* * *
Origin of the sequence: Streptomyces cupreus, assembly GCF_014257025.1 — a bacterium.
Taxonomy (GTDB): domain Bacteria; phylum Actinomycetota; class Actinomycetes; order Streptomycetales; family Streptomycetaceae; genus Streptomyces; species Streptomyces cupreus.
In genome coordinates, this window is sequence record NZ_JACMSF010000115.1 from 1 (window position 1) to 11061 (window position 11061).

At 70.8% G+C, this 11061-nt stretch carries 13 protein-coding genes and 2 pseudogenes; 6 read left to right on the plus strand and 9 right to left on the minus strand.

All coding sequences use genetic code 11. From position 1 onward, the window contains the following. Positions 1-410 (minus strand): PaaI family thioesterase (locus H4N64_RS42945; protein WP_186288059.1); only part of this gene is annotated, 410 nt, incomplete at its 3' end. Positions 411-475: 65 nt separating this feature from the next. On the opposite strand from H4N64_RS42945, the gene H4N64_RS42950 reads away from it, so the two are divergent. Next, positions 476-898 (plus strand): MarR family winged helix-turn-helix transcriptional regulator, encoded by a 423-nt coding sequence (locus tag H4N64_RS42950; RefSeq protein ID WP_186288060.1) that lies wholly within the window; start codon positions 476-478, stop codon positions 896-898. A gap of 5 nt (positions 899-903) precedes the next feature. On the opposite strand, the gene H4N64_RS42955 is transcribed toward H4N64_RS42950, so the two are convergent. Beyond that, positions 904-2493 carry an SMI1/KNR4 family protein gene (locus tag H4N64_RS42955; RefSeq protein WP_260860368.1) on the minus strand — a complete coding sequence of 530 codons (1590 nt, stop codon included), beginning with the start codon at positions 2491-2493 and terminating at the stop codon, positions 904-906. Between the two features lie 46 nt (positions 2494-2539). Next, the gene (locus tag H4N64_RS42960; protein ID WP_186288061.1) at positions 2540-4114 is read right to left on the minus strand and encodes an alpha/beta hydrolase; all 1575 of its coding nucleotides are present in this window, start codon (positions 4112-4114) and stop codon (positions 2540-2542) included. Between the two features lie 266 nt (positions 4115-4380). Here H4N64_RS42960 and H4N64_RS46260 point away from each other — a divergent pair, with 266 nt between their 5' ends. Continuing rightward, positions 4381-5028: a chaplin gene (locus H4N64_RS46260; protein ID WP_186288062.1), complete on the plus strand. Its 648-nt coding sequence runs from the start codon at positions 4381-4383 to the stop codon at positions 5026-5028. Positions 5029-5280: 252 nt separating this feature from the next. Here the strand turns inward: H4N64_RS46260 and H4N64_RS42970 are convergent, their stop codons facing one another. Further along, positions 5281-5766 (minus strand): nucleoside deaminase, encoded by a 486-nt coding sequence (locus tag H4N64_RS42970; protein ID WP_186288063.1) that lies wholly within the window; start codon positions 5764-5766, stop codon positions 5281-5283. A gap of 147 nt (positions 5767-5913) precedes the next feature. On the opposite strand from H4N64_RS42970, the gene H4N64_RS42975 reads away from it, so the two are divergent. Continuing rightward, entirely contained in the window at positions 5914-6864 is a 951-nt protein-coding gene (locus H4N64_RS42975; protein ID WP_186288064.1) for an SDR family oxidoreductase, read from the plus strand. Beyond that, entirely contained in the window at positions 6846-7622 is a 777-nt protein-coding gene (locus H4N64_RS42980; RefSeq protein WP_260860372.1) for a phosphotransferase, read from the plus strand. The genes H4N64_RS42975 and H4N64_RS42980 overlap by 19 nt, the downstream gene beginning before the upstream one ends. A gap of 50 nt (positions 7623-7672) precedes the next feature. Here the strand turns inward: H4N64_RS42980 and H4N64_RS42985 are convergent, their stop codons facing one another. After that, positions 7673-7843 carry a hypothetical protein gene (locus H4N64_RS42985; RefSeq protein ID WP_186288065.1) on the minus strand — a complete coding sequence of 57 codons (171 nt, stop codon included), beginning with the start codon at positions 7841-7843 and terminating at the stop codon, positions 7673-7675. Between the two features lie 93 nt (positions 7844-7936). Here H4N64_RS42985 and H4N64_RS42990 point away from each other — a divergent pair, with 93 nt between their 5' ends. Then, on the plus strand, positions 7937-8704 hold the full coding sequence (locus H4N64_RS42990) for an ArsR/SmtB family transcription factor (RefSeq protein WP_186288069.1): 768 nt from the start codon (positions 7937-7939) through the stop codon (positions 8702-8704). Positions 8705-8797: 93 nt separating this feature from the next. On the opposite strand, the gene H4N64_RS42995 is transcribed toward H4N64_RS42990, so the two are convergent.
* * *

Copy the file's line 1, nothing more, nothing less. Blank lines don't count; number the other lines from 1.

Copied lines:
Origin of the sequence: Streptomyces cupreus, assembly GCF_014257025.1 — a bacterium.